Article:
Wildlife overpasses, green bridges, and ecoducts all refer to structures that have been built over roads to allow wildlife to cross safely to the other side of the road. The bridges are for the animals; the animals walk over the road, and the vehicles go through the structure.
Most of the structures are between 10 m (30 ft) and 60 m (180 ft) wide. They typically have soil, litter, and vegetation on top to provide suitable habitat for a range of different species and species groups. The larger structures are typically intended for large mammals ranging from ungulates (e.g. deer, elk, moose) to large carnivores (e.g. black bear, grizzly bear, Canada lynx, wolverine, wolf).
Sometimes ponds are created on one or both sides of the structure to increase the attractiveness to wildlife and to stimulate the use of the overpass. It is also possible to pump water to the top of an overpass and create small streams that flow to the sides. This is particularly beneficial to amphibians.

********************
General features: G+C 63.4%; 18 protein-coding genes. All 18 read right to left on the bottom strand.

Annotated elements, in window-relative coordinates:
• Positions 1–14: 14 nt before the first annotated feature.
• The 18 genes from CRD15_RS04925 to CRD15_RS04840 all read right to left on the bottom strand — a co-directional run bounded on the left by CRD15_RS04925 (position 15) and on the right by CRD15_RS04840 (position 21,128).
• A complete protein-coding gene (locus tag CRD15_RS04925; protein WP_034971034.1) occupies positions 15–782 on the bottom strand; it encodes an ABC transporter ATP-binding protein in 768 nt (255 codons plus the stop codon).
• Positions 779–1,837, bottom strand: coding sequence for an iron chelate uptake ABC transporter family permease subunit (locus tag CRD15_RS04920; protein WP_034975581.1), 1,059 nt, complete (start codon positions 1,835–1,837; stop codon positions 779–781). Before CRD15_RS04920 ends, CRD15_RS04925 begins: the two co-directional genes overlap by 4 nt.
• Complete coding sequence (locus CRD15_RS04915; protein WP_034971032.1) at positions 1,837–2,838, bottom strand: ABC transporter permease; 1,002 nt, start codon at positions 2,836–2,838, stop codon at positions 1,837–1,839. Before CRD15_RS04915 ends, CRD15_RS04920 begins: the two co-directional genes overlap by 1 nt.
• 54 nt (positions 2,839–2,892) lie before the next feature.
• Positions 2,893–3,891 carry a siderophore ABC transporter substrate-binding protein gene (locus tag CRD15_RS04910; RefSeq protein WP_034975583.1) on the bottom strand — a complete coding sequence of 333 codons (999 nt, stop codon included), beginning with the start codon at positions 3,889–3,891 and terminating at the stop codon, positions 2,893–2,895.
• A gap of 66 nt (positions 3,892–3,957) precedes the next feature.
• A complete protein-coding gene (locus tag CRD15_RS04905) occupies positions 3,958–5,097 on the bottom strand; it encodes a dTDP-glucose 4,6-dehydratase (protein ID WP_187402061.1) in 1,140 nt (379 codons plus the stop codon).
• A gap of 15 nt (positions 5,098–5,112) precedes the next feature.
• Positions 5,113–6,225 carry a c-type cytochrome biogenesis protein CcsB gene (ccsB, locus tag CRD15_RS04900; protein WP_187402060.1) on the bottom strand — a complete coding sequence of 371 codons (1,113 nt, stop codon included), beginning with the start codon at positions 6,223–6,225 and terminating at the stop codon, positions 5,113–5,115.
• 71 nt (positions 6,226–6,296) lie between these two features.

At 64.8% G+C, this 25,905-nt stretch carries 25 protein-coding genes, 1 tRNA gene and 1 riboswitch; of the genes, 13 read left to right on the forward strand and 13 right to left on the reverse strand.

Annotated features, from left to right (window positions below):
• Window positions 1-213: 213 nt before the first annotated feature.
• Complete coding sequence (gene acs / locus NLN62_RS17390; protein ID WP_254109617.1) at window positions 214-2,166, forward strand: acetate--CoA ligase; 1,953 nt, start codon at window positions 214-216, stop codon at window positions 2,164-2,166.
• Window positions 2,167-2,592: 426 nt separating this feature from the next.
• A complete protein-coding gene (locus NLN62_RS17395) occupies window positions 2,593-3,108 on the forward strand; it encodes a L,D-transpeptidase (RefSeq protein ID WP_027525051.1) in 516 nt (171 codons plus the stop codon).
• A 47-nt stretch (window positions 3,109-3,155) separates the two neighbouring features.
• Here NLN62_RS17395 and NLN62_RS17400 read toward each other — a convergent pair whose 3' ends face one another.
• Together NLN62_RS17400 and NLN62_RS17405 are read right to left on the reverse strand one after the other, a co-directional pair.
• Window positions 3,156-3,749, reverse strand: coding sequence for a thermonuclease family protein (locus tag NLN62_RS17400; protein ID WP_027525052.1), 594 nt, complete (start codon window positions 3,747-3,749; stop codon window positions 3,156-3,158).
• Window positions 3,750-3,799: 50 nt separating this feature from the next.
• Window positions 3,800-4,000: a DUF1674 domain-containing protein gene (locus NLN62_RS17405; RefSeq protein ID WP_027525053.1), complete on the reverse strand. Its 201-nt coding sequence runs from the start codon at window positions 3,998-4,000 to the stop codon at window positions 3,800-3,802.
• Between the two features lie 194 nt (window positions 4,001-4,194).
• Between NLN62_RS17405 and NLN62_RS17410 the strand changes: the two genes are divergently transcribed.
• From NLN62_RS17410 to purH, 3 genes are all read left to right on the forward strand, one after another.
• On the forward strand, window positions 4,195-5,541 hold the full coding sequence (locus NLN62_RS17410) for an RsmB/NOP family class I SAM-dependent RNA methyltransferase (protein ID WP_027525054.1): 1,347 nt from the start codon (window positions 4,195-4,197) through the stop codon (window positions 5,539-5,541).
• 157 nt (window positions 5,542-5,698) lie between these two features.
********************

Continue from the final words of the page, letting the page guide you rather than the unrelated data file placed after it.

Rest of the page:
Cover, for example through a row of tree stumps, is important for invertebrates, amphibians, reptiles, and small mammals. Fences, screens, or berms on the sides of the overpasses not only keep animals from jumping of the structure. They also reduce light and noise disturbance, and block out the fast moving vehicles below. Combined with wildlife fencing and underpasses, wildlife overpasses can reduce collisions with large mammals by 80 to almost 100%. Numerous studies have also found that a wide range of wildlife species uses wildlife overpasses, often in high numbers.
This is important as animals may need to reach the other side of the road for food or water. Crossings by certain individuals maybe almost daily as they have their home range on either side of the road. Other individuals may use crossing structures for seasonal migration or long distance dispersal. Migration over long distances is important as animals may need to reach habitat patches that are small and isolated so that they can strengthen their population viability in the region.